Aurora Energy reduced its capital and operational budgets expenditures by more than $54 million, the Tasmanian distributor and retailer announced in December 2011. Its financial results show operating costs $21.5 million under budget and overall capital expenditure $33 million below budget.
Aurora’s energy and distribution businesses have undergone considerable change over the past 18 months, with some parts of the business now unrecognisable from their prior state, Aurora Energy CEO Dr Peter Davis said.
Its energy business, which incorporates the Tamar Valley Power Station, wholesale energy trading and retail activities, is targeting a reduction in operating costs of $14 million a year and potential productivity gains of more than 20 per cent.
The company’s distribution business is targeting a 3 per cent a year cumulative reduction in operational expenditure and $20 million a year cut to capital spending.
Redundancies have been made as part of the savings, with almost 300 positions dropped since the start of the 2010-11 year.
Aurora Energy also met supply reliability performance measures across all categories for the first time in 2010-11, indicating the success of the company’s five-year $588 million program of work on Tasmania’s network.
In a report submitted to the Tasmanian Economic Regulator, the Tasmanian distributor advised it had met the standards set in relation to frequency and duration of electricity supply outages in all five categories – critical infrastructure, high-density commercial, urban and regional centres, high-density rural and lower density rural.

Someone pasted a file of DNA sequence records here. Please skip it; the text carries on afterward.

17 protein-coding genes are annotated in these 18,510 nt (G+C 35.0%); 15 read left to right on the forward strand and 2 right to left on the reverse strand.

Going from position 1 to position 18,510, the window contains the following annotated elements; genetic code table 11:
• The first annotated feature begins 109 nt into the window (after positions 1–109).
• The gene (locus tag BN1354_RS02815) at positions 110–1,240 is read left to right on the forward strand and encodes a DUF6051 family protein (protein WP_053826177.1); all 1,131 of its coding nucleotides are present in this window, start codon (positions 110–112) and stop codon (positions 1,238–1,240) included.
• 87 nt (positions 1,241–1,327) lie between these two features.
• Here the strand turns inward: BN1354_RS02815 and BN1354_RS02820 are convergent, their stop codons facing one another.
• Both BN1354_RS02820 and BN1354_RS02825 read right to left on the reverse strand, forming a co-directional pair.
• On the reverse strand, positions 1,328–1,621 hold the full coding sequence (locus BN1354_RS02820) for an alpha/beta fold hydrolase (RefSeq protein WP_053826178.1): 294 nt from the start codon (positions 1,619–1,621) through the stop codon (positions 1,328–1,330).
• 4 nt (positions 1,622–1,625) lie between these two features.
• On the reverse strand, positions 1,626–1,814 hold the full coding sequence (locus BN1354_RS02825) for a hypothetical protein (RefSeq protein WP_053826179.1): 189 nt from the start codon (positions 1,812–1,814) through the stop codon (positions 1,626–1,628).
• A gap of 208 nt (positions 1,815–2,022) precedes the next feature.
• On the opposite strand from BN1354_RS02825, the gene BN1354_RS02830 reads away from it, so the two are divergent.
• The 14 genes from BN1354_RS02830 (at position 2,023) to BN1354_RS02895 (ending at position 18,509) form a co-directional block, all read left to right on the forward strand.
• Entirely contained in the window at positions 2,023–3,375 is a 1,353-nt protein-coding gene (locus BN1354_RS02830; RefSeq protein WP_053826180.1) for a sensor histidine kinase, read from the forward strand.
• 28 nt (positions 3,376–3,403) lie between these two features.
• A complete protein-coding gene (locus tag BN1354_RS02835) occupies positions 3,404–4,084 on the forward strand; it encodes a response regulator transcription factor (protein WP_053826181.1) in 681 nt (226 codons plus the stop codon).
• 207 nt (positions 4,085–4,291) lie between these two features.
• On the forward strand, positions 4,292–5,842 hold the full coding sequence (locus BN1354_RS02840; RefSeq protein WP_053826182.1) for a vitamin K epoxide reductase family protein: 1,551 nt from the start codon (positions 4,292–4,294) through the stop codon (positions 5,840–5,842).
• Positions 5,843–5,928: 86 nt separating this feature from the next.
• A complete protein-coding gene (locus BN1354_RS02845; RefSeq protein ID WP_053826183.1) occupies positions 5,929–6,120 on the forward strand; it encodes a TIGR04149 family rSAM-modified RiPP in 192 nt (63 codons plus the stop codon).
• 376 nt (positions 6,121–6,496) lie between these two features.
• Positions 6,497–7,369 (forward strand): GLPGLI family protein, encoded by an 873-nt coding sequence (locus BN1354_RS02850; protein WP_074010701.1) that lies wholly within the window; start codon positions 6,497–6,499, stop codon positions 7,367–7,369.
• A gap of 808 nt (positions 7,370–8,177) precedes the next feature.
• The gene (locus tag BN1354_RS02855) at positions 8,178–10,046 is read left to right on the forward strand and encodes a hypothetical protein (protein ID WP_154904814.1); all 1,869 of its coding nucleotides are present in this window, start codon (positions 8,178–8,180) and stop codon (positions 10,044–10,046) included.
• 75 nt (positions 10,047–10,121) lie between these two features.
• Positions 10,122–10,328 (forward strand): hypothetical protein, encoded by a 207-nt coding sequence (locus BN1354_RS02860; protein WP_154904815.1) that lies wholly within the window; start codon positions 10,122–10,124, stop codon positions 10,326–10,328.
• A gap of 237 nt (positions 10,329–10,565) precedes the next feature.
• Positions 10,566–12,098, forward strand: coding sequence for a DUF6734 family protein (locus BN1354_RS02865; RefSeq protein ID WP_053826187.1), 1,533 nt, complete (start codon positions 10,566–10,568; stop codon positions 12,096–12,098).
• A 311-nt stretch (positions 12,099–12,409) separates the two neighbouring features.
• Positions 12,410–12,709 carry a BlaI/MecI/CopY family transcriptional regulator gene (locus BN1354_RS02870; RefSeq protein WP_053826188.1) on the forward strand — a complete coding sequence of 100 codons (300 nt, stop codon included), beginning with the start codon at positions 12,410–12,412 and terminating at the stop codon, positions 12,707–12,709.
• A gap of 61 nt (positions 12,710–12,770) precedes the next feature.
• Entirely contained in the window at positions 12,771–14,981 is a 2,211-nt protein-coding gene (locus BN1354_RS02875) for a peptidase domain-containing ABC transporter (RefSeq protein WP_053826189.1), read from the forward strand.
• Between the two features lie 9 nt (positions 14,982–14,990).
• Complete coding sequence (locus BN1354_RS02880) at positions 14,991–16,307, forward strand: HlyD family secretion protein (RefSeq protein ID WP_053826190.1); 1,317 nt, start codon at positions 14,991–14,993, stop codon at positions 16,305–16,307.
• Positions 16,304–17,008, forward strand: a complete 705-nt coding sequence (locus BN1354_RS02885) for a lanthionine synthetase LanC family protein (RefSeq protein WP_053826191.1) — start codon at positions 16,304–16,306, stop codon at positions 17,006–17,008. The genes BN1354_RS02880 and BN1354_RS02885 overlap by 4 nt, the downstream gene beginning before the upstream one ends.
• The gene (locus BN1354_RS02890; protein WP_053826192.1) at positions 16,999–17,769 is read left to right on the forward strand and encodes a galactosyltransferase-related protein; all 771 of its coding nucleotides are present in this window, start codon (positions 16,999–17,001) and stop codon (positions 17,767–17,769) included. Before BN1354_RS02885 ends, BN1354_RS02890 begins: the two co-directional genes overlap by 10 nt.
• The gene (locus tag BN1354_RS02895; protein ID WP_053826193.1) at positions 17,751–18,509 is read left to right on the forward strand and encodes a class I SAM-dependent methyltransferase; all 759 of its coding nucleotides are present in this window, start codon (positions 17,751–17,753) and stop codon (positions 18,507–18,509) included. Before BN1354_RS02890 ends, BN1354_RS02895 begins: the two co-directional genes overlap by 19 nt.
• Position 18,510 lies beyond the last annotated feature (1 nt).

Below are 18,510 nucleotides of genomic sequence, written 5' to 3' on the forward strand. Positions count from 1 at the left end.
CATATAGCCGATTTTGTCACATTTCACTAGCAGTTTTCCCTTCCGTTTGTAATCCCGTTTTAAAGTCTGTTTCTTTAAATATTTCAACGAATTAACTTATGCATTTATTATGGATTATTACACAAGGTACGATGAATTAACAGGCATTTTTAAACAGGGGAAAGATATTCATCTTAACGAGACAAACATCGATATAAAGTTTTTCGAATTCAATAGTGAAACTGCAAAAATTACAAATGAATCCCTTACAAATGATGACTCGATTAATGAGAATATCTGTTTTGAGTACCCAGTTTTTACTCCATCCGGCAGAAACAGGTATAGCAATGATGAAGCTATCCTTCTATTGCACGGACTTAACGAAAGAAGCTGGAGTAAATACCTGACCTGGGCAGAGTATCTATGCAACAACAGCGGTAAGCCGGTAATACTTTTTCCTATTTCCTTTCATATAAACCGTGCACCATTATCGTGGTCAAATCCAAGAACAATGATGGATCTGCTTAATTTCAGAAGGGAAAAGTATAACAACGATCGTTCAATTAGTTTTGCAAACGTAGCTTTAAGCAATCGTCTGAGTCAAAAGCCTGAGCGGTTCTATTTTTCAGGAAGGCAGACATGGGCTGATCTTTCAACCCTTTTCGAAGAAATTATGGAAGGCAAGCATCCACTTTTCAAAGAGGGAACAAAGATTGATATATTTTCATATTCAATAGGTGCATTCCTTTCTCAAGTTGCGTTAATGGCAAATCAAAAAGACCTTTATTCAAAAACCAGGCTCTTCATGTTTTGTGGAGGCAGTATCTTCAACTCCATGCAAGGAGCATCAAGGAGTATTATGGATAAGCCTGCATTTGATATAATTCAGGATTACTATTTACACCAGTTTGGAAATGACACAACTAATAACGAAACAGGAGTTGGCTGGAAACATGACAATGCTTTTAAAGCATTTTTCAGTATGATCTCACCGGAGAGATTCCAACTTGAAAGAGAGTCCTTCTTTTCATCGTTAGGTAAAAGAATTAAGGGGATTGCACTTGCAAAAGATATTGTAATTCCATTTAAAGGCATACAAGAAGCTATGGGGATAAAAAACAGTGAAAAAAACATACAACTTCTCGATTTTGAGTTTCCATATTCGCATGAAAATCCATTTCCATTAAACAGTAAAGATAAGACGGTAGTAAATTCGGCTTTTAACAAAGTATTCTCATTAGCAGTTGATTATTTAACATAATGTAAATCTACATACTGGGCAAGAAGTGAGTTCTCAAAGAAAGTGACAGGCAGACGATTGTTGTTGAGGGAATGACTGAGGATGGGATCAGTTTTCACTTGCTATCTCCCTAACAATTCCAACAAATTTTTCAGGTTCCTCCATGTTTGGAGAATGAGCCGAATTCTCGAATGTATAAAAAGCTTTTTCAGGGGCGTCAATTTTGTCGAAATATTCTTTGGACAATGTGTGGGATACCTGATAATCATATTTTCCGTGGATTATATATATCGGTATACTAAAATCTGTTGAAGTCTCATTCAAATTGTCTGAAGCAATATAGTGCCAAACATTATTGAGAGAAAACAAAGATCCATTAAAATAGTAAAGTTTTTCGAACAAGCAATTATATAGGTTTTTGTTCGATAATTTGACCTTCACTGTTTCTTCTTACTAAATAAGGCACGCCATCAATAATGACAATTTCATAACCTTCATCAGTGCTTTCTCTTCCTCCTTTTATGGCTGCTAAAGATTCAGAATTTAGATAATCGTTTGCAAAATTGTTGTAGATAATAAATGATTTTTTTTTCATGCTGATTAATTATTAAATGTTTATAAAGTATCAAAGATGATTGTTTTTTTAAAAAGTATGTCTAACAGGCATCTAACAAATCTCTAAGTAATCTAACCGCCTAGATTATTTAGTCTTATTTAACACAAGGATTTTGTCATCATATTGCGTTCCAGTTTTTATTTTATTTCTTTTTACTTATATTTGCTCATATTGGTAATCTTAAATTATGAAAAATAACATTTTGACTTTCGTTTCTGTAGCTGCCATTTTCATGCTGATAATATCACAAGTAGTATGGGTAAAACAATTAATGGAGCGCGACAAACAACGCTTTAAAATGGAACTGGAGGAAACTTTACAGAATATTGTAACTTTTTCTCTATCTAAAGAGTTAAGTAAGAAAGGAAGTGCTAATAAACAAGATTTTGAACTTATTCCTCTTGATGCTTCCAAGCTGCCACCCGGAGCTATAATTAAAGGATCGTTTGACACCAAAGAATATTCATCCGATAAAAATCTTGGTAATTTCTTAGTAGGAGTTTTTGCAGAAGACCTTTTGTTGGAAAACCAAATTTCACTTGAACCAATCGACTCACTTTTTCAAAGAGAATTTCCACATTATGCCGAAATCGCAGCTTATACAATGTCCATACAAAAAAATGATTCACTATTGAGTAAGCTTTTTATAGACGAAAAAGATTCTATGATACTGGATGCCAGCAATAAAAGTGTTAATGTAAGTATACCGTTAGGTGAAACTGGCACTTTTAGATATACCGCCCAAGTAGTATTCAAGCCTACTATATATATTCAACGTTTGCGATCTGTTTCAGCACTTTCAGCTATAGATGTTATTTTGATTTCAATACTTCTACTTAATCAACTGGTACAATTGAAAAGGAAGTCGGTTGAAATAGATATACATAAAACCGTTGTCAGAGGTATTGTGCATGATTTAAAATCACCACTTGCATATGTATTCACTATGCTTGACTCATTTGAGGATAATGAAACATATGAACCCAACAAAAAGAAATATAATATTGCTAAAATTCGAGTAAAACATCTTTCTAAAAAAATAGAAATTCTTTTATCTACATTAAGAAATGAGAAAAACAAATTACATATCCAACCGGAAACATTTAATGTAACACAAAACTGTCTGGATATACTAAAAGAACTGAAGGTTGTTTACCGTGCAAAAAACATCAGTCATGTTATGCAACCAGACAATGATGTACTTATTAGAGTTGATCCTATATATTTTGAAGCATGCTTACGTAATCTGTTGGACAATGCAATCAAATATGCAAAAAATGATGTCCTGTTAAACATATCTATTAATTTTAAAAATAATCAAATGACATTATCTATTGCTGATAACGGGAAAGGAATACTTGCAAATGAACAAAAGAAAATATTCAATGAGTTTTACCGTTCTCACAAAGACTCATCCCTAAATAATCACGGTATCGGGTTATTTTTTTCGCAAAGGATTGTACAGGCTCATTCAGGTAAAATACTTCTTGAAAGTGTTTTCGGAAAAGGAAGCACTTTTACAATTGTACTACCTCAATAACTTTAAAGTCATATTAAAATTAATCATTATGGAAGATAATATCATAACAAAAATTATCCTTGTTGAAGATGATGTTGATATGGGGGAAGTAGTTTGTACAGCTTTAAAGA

Dr Davis said that although trends in supply reliability were best measured over several years, the data for Aurora’s electricity distribution system in 2010-11 was welcome.
“It is very pleasing to have met the standards set by the regulator for the frequency and duration of outages across all categories,” Dr Davis said.
“Our customers measure Aurora’s performance against their own experiences with outages, so it is pleasing to have met the challenging reliability standards set by the regulator,” he said.
Aurora Energy is assessing the impact of the Australian Energy Regulator’s (AER) recent draft determination on its proposed network expenditure for five years beginning in mid-2012.
The draft determination, which was made public by the AER in November 2011, proposes further reductions in expenditure on Tasmania’s electricity distribution network, on top of the increases flagged by Aurora earlier in 2011.
The AER recently took over responsibility for regulating Aurora’s revenue from the Tasmanian Economic Regulator and the first five-year regulatory period under the new national regime will take effect on July 1, 2012.
The final determination by the AER, expected in April 2012, will shape Aurora’s expenditure on building and maintaining its network over the period.
Aurora Energy has identified priority projects for future upgrade work, including substations, energy supply to hospitals and inner-city capacity.
Major investments on Hobart’s eastern shore are needed, including the establishment of a new zone substation at Howrah, adding a third transformer at the Bellerive Zone Substation, reinforcement in the Rosny area and new sub-transmission lines from the Mornington Terminal. Reinforcements to Hobart’s CBD supply are also needed, and the distributor predicts the need for high and low-voltage capacity and security in the Launceston CBD due to growth in load.